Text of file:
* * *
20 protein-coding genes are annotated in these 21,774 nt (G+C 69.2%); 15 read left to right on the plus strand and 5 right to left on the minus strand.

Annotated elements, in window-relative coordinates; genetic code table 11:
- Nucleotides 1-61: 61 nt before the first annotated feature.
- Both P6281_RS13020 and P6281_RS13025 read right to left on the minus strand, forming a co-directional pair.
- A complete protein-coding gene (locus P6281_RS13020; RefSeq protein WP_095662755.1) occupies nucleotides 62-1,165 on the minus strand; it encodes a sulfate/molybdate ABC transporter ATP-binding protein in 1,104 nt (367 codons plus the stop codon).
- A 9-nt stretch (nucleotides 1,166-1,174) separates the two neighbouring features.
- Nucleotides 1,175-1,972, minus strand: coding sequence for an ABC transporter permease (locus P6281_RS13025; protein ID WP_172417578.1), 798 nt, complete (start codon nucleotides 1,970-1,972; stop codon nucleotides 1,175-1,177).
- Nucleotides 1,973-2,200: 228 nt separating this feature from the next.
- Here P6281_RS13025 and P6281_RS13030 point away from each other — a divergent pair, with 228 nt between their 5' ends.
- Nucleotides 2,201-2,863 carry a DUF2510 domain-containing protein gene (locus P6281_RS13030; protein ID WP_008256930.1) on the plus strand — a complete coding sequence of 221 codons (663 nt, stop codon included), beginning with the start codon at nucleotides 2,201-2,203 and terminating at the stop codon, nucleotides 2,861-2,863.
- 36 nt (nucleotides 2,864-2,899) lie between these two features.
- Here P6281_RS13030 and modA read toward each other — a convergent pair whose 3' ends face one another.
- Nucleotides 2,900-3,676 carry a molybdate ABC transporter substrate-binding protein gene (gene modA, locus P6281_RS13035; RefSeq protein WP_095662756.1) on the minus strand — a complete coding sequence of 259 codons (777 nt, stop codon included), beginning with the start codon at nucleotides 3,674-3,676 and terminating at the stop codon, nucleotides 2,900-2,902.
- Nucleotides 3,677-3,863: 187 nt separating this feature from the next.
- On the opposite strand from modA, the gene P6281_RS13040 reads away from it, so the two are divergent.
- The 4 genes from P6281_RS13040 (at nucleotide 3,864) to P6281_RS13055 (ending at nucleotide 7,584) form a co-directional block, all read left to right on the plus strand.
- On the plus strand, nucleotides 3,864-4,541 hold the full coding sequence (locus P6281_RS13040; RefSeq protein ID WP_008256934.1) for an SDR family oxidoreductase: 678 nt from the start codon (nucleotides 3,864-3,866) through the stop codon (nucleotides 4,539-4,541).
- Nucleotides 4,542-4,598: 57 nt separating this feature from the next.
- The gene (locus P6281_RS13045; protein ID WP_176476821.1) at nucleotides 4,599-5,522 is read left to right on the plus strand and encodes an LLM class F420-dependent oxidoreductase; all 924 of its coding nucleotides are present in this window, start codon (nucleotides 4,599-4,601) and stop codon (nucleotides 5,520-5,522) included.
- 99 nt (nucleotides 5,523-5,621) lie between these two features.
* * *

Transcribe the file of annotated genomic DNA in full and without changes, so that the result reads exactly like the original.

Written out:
20 protein-coding genes are annotated in these 21,774 nt (G+C 69.2%); 15 read left to right on the plus strand and 5 right to left on the minus strand.

Annotated elements, in window-relative coordinates; genetic code table 11:
- Nucleotides 1-61: 61 nt before the first annotated feature.
- Both P6281_RS13020 and P6281_RS13025 read right to left on the minus strand, forming a co-directional pair.
- A complete protein-coding gene (locus P6281_RS13020; RefSeq protein WP_095662755.1) occupies nucleotides 62-1,165 on the minus strand; it encodes a sulfate/molybdate ABC transporter ATP-binding protein in 1,104 nt (367 codons plus the stop codon).
- A 9-nt stretch (nucleotides 1,166-1,174) separates the two neighbouring features.
- Nucleotides 1,175-1,972, minus strand: coding sequence for an ABC transporter permease (locus P6281_RS13025; protein ID WP_172417578.1), 798 nt, complete (start codon nucleotides 1,970-1,972; stop codon nucleotides 1,175-1,177).
- Nucleotides 1,973-2,200: 228 nt separating this feature from the next.
- Here P6281_RS13025 and P6281_RS13030 point away from each other — a divergent pair, with 228 nt between their 5' ends.
- Nucleotides 2,201-2,863 carry a DUF2510 domain-containing protein gene (locus P6281_RS13030; protein ID WP_008256930.1) on the plus strand — a complete coding sequence of 221 codons (663 nt, stop codon included), beginning with the start codon at nucleotides 2,201-2,203 and terminating at the stop codon, nucleotides 2,861-2,863.
- 36 nt (nucleotides 2,864-2,899) lie between these two features.
- Here P6281_RS13030 and modA read toward each other — a convergent pair whose 3' ends face one another.
- Nucleotides 2,900-3,676 carry a molybdate ABC transporter substrate-binding protein gene (gene modA, locus P6281_RS13035; RefSeq protein WP_095662756.1) on the minus strand — a complete coding sequence of 259 codons (777 nt, stop codon included), beginning with the start codon at nucleotides 3,674-3,676 and terminating at the stop codon, nucleotides 2,900-2,902.
- Nucleotides 3,677-3,863: 187 nt separating this feature from the next.
- On the opposite strand from modA, the gene P6281_RS13040 reads away from it, so the two are divergent.
- The 4 genes from P6281_RS13040 (at nucleotide 3,864) to P6281_RS13055 (ending at nucleotide 7,584) form a co-directional block, all read left to right on the plus strand.
- On the plus strand, nucleotides 3,864-4,541 hold the full coding sequence (locus P6281_RS13040; RefSeq protein ID WP_008256934.1) for an SDR family oxidoreductase: 678 nt from the start codon (nucleotides 3,864-3,866) through the stop codon (nucleotides 4,539-4,541).
- Nucleotides 4,542-4,598: 57 nt separating this feature from the next.
- The gene (locus P6281_RS13045; protein ID WP_176476821.1) at nucleotides 4,599-5,522 is read left to right on the plus strand and encodes an LLM class F420-dependent oxidoreductase; all 924 of its coding nucleotides are present in this window, start codon (nucleotides 4,599-4,601) and stop codon (nucleotides 5,520-5,522) included.
- 99 nt (nucleotides 5,523-5,621) lie between these two features.